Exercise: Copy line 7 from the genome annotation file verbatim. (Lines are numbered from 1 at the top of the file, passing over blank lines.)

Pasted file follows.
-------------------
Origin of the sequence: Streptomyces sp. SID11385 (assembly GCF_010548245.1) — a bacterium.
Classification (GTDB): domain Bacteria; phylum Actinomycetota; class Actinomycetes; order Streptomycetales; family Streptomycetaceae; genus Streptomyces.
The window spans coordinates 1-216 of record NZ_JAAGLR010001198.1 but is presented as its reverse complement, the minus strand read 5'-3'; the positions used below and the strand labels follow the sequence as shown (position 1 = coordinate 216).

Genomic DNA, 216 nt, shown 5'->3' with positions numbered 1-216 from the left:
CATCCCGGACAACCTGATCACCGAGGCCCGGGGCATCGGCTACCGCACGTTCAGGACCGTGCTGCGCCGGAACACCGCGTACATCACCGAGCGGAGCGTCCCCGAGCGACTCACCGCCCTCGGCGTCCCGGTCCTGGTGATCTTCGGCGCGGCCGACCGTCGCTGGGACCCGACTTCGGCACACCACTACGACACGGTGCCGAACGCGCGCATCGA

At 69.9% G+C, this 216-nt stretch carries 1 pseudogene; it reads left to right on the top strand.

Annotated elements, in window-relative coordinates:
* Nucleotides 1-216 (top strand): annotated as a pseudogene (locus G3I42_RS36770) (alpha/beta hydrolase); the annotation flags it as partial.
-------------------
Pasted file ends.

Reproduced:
Annotated elements, in window-relative coordinates: